Alternative Dropdown

In this example we will create a button that serves as a good alternative to a dropdown.

We noticed this clever approach in the MailChimp mobile app and decided to recreate it in Fuse. That little button, when clicked, simply cycles through a list of modes unlike a dropdown menu that you select things from.

Basic app structure

Our MainView.ux holds the basic markup for our apps layout, as well as the top-level JavaScript data context responsible for showing the right numbers, depending on the selected value in our alternative dropdown button.

Here's what the module that feeds our view looks like. modes holds the labels for the button, and data holds the numbers for all of the modes. info is a reactive Observable that picks a subset of data from the data array, depending on what the value of currentMode Observable is.

<JavaScript>
    var Observable = require("FuseJS/Observable");
    var currentMode = Observable(0);

    var modes = [
        {label: "7 DAYS"},
        {label: "30 DAYS"},
        {label: "90 DAYS"},
        {label: "1 YEAR"}
    ];

    var data = [
        {change: 492, total: 12774, unsubs: 327},
        {change: 1279, total: 42891, unsubs: 1183},
        {change: 2631, total: 99657, unsubs: 2478},
        {change: 7395, total: 125758, unsubs: 5492}
    ];

    var info = currentMode.map(function(x) {
        return data[x];
    });

    module.exports = {
        modes: modes,
        currentMode: currentMode,
        info: info
    };
</JavaScript>

The UX code responsibe for showing the data and the alternative dropdown button is just a Grid with 4 cells. Three of the cells hold our statistics and one is occupied by our CycleButton component.

<Grid RowCount="2" ColumnCount="2" Margin="16">
    <StackPanel Alignment="CenterLeft">
        <Text Value="{info.change}" TextColor="DarkerTextColor" FontSize="24" />
        <Text Value="Audience change" TextColor="LighterTextColor" FontSize="15" />
    </StackPanel>

    <CycleButton Width="100" Alignment="TopRight" Modes="{modes}" CurrentMode="{currentMode}" />
    
    <StackPanel Alignment="CenterLeft">
        <Text Value="{info.total}" TextColor="DarkerTextColor" FontSize="18" />
        <Text Value="Total audience" TextColor="LighterTextColor" FontSize="15" />
    </StackPanel>
    <StackPanel Alignment="CenterLeft">
        <Text Value="{info.unsubs}" TextColor="DarkerTextColor" FontSize="18" />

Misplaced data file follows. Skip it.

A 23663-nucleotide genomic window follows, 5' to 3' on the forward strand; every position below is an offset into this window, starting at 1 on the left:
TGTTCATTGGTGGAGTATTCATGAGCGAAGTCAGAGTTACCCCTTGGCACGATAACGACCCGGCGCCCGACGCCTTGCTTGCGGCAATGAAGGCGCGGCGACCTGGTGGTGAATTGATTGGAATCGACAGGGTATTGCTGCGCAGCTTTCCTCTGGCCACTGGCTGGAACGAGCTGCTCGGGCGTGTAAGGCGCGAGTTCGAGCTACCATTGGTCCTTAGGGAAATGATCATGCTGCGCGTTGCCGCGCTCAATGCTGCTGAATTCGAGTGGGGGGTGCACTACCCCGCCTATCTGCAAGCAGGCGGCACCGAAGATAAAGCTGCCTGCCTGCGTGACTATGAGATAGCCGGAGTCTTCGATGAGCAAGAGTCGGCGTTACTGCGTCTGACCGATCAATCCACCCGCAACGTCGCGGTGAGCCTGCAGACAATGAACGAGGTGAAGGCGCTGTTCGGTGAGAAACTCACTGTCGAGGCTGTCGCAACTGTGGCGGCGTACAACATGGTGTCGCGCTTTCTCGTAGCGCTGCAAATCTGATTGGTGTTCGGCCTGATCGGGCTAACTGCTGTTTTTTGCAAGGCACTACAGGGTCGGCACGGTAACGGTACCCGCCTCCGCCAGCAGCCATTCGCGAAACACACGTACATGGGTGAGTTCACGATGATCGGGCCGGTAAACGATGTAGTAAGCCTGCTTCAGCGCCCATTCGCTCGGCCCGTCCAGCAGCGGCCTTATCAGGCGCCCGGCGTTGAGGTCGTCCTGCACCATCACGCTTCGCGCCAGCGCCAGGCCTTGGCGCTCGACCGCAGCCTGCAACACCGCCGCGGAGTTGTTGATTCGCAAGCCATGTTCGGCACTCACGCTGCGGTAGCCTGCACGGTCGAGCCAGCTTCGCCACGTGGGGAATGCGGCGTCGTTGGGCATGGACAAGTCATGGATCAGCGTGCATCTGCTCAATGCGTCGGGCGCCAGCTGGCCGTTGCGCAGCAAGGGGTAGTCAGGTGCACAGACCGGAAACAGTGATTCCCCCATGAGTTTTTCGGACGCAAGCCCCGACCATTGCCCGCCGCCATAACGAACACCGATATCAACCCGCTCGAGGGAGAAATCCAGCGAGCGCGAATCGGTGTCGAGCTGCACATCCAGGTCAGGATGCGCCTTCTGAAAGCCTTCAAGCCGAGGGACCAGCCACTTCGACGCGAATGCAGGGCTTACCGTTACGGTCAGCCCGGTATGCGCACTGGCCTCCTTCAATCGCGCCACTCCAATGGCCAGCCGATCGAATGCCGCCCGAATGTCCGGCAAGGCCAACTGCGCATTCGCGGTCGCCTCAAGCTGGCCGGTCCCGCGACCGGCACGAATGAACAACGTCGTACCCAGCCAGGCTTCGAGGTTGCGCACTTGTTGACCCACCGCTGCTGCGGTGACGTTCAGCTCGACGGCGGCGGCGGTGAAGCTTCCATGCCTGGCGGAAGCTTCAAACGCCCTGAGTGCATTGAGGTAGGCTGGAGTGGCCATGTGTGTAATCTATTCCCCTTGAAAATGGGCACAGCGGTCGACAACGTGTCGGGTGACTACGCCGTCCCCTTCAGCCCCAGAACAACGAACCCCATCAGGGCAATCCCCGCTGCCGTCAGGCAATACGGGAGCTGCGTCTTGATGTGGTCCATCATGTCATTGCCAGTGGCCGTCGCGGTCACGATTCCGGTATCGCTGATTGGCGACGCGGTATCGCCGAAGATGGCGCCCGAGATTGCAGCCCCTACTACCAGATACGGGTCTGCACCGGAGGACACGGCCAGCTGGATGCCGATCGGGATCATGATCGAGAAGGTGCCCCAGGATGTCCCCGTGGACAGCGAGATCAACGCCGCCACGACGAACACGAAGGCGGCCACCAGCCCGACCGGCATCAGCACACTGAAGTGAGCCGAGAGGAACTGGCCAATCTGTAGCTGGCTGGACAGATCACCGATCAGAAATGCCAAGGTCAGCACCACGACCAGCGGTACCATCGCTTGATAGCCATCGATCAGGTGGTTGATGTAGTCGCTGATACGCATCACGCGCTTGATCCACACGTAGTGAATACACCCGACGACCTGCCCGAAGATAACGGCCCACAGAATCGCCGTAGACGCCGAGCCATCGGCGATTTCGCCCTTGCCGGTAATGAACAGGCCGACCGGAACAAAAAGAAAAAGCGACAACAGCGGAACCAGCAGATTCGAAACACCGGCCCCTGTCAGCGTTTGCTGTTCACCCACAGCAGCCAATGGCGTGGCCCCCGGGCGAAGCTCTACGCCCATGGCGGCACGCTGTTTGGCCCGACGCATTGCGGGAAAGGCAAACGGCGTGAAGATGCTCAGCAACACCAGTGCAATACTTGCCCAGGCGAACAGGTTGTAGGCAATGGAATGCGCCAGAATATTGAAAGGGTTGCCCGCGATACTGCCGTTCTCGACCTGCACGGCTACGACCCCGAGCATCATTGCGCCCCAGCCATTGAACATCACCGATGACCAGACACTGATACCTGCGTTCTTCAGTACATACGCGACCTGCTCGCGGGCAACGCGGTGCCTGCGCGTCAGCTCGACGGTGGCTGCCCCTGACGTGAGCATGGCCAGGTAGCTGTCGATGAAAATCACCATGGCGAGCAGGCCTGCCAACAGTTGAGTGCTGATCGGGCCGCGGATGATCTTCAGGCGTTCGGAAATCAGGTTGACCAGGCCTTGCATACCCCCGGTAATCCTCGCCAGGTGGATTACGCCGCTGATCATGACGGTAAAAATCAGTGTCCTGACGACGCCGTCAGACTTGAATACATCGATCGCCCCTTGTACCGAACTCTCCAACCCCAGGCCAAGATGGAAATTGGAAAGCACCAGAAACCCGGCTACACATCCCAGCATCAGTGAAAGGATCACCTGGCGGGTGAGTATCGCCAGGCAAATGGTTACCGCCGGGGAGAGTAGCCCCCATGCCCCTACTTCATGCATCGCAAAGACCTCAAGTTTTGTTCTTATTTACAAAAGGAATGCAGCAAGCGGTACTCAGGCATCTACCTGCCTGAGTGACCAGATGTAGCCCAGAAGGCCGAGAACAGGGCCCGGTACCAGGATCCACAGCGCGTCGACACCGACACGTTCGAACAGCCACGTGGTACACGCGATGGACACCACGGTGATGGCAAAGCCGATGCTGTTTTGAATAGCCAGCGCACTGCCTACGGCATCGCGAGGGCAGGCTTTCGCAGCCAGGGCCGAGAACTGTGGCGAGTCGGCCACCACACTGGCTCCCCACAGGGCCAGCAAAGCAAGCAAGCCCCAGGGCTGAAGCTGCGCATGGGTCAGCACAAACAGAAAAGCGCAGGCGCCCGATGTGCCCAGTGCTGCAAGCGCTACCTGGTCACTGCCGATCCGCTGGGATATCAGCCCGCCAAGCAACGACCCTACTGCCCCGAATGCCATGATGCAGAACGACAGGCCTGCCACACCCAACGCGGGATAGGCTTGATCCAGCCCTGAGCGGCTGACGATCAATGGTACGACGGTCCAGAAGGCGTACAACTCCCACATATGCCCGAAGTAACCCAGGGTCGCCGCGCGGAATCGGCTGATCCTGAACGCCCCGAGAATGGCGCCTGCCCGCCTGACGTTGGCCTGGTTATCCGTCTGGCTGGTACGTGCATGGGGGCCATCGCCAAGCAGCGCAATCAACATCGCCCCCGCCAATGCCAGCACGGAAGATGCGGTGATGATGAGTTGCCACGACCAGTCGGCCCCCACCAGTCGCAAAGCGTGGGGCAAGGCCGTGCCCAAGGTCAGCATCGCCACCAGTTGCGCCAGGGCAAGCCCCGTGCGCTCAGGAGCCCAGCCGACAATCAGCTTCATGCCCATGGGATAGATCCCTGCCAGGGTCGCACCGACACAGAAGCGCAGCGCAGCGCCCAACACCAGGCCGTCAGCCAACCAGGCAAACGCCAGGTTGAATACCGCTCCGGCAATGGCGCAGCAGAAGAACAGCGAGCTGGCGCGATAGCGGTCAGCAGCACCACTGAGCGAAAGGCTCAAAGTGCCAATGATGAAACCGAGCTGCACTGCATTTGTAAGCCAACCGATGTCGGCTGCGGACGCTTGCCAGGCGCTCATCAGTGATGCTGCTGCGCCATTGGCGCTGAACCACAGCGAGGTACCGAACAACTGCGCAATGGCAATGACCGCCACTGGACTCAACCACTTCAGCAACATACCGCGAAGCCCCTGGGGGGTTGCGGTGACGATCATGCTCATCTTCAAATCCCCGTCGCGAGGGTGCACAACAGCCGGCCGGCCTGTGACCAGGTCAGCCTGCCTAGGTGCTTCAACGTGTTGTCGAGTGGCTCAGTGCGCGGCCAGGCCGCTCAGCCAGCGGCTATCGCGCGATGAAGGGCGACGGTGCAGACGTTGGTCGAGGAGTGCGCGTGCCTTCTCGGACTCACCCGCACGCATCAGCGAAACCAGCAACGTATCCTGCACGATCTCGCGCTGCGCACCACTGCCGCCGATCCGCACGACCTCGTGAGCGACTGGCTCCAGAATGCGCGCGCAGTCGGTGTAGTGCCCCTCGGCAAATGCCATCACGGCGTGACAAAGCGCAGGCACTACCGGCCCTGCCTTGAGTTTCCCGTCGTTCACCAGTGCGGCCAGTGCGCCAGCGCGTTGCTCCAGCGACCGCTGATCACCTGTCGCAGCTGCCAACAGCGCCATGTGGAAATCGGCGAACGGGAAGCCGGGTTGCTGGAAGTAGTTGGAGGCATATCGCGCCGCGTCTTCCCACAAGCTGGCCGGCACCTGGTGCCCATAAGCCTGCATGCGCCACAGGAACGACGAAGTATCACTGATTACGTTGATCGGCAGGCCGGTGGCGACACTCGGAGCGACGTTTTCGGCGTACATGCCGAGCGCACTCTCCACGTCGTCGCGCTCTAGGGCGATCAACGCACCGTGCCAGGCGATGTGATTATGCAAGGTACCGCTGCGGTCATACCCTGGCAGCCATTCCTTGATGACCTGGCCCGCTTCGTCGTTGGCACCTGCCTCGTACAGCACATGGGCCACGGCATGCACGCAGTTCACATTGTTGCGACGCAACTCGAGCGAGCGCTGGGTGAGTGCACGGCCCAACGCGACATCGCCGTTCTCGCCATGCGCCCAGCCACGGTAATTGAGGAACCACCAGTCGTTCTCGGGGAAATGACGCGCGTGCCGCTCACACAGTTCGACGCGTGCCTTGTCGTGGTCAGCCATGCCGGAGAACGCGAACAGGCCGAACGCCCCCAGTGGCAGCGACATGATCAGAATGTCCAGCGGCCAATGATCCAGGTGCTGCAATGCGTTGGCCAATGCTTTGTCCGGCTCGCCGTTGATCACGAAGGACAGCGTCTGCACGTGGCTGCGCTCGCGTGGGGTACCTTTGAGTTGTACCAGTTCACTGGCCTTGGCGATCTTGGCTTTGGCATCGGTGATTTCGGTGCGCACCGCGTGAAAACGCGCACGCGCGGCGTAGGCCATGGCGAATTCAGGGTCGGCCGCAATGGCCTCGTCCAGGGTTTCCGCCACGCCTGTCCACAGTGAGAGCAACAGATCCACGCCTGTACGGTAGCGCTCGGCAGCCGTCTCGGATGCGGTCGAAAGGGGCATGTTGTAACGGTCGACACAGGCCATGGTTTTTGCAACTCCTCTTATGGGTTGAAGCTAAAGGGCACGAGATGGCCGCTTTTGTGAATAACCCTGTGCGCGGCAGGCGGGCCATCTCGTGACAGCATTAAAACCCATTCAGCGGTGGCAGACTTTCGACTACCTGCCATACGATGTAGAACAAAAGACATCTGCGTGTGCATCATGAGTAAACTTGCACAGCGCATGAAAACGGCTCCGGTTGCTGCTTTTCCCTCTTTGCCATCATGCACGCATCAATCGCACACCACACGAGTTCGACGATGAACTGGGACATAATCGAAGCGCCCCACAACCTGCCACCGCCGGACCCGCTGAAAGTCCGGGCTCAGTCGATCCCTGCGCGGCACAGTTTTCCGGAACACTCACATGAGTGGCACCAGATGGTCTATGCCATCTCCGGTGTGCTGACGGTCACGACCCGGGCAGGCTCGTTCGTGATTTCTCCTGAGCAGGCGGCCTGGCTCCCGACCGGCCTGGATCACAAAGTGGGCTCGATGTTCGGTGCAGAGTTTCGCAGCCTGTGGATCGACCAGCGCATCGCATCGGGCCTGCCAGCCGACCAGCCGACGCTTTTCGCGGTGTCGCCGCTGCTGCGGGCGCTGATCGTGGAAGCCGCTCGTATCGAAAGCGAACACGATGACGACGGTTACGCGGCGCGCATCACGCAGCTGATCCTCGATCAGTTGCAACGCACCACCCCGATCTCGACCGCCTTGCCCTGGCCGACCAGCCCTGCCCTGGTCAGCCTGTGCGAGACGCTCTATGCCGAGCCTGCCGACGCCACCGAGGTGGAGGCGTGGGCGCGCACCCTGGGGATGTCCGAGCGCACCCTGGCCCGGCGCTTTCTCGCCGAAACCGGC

<Text Value="Unsubs/Bounces" TextColor="LighterTextColor" FontSize="15" />
    </StackPanel>
</Grid>

As you can see, we're passing {modes} and {currentMode} as properties to the CycleButton component, so let's take a look at how that is implemented.

The alternative dropdown component

Our custom CycleButton component is a simple Rectangle that accepts two properties: Modes and CurrentMode.

<Rectangle ux:Class="CycleButton" Padding="4" StrokeColor="BorderColor" StrokeWidth="2" Color="White" CornerRadius="2">
    <object ux:Property="Modes" />
    <int ux:Property="CurrentMode" />

Inside of the parent Rectangle, we put a DockPanel which holds the current selected mode label, as well as a list of dots to represent the number of modes (and highlight the active one). To determine which mode is active, we use the index() UX expression, available when we're inside of an Each tag - all we need to do is compare the index to the current selected mode.

<DockPanel>
    <Text Value="{currentModeLabel}" Alignment="Center" Dock="Fill" Color="LightBlue"/>
    <Panel Margin="8,0,0,0" Width="16" Dock="Right">
        <StackPanel Alignment="Center" ItemSpacing="2">
            <Each Items="{ReadProperty Modes}">
                <ModeIndicator IsActive="index() == {currentMode}" />
            </Each>
        </StackPanel>
    </Panel>
</DockPanel>

<Circle ux:Class="ModeIndicator" IsActive="false" Width="4" BoxSizing="FillAspect" Color="BorderColor">
    <bool ux:Property="IsActive" />
    <WhileTrue Value="{Property IsActive}">
        <Change this.Color="LightBlue" />
    </WhileTrue>
</Circle>

Finally, we add a Clicked handler on the component so that we can cycle through the different modes.

<Clicked Handler="{nextState}" />

Our component has its own JavaScript module responsible for cycling through the different modes and picking the right label to show on the button. Since variables that are passed to components via ux:Property are implicitly available as derived Observables in JavaScript, we can refer to them using the this.* syntax. That way, we get access to both the list of modes passed to the component, as well as the original instance of the currentMode Observable. That is very important, because we want the parent data context to know about mode changes in our component, so that it can select the right subset of data to show in UI.

<JavaScript>
    var modes = this.Modes;
    var currentMode = this.CurrentMode;

    var currentModeLabel = currentMode.combineLatest(modes, function(idx, list) {
        return list[idx].label;
    });

    function nextState() {
        currentMode.value = (currentMode.value + 1) % modes.value.length;
    }

    module.exports = {
        nextState: nextState,
        currentMode: currentMode,
        currentModeLabel: currentModeLabel
    }
</JavaScript>

And that's about it. Feel free to download the full example, play with it and use it in your own projects!